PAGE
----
We review applicable legal principles de novo, but apply a deferential standard of review to the court's exercise of discretion and resolution of disputed facts.  (Ghirardo, supra, 8 Cal.4th at pp. 800-801, 35 Cal.Rptr.2d 418, 883 P.2d 960.)

C. When the Court Removes a Child from a Custodial Parent Under Section 361, It Must First Make Determinations Concerning the Noncustodial Parent Under Section 361.2

The dependency statutory framework distinguishes between a parent with whom the child was residing at the time the section 300 petition was initiated (custodial parent), and a parent with whom the child was not residing at the time the events or conditions arose that brought the child within the provisions of section 300 (noncustodial parent).4 (§§ 361, subd. (c), 361.2, subd. (a).)  Section 361, subdivision (c) governs the child's removal from the physical custody of a parent.5  “It does not, by its terms, encompass the situation of the noncustodial parent.”   (R.S. v. Superior Court, supra, 154 Cal.App.4th at p. 1270, 65 Cal.Rptr.3d 444.)   Unlike section 361.5, section 361.2 is not a removal statute.   (In re Luke M. (2003) 107 Cal.App.4th 1412, 1422, 132 Cal.Rptr.2d 907.)   Rather, section 361.2 governs the child's temporary placement with the noncustodial parent and the provision of reunification services to the parents, and also permits the court to grant legal and physical custody of the child to the noncustodial parent. (§ 361.2, subds. (a), (b);  see R.S. v. Superior Court, supra, at p. 1270, 65 Cal.Rptr.3d 444.)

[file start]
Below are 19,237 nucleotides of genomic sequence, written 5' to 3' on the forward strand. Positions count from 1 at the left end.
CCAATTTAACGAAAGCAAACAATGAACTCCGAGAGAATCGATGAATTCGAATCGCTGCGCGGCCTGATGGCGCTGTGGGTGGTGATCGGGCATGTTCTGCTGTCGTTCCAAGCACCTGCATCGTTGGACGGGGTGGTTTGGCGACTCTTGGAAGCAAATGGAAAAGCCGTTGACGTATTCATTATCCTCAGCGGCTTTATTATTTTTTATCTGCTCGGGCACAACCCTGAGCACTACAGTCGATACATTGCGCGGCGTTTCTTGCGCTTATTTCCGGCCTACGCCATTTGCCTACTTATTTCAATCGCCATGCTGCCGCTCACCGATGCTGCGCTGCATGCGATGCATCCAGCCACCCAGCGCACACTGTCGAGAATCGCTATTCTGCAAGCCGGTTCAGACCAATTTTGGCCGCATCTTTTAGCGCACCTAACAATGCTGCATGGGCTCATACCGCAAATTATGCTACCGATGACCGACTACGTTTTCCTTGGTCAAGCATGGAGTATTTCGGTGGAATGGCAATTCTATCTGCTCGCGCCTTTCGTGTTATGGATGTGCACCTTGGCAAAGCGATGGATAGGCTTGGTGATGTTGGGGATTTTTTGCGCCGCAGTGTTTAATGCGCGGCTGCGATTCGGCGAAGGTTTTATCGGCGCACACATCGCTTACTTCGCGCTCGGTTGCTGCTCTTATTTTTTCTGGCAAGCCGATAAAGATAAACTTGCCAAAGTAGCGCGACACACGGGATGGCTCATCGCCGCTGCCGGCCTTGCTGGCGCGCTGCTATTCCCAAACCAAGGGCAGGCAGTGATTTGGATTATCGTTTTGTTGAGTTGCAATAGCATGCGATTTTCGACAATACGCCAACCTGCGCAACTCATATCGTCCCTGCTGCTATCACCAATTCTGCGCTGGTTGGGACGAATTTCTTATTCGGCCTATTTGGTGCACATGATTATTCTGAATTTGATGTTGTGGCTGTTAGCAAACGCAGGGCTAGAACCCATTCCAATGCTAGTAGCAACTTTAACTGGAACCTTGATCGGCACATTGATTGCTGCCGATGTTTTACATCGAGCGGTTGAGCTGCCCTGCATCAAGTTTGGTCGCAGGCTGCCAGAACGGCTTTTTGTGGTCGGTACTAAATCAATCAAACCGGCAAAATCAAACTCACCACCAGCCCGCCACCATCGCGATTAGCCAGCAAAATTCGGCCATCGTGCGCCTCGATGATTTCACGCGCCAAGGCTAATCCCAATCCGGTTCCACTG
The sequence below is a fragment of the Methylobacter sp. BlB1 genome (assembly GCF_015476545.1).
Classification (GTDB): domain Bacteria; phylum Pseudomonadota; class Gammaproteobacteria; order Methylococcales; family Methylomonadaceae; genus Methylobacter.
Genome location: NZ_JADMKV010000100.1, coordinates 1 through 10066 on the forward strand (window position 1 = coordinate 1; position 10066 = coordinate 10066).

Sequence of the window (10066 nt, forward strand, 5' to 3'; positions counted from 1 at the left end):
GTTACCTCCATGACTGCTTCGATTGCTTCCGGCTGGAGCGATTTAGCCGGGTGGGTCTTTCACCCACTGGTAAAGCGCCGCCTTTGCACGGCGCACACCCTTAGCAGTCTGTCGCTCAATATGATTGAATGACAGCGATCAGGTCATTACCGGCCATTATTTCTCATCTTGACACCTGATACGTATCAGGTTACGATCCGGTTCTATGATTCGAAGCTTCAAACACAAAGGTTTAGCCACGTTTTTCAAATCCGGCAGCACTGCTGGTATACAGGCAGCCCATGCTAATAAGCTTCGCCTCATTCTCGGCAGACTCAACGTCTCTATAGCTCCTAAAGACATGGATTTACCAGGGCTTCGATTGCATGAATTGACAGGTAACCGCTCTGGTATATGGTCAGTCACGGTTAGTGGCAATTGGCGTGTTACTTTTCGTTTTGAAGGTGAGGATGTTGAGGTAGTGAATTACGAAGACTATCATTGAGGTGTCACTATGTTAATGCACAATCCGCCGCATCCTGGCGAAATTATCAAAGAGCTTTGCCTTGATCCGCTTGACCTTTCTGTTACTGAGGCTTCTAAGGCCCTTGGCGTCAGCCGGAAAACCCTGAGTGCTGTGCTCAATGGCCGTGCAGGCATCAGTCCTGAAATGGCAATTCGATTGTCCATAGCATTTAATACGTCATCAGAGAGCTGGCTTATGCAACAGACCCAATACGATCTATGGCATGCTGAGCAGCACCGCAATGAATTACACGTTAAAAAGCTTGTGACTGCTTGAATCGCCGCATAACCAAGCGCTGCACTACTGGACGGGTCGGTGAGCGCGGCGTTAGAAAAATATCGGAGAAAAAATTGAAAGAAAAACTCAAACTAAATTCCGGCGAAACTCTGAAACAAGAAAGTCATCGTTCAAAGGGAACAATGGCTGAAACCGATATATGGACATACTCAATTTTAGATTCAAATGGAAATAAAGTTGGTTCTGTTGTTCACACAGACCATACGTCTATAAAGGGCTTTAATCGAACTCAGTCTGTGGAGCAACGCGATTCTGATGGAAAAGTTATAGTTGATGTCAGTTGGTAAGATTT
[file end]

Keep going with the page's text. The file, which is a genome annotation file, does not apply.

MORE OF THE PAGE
Here, the court ordered the removal of the children from the custody of both parents under section 361, subdivision (c) without considering whether the children resided with both parents at the time the petition was initiated.   Scott and the Agency acknowledge section 361, subdivision (c) applies only to the custodial parent.   Scott concedes the provisions of section 361, subdivision (c) do not apply to him because he had been incarcerated since May 2004, and the children were not residing with him at the time the petitions were initiated in January 2007.

When the court has ordered the removal of a child from the custodial parent under section 361, subdivision (c), the court is then required to determine whether there is a parent with whom the child was not residing at the time that the events or conditions arose that brought the child within the provisions of section 300 who desires to assume custody of the child. (§ 361.2, subd. (a).)  “If that parent requests custody, the court shall place the child with the parent unless it finds that placement with that parent would be detrimental to the safety, protection, or physical or emotional well-being of the child” (finding of detriment).  (Ibid.;  In re Austin P. (2004) 118 Cal.App.4th 1124, 1134-1135, 13 Cal.Rptr.3d 616 (Austin P.).)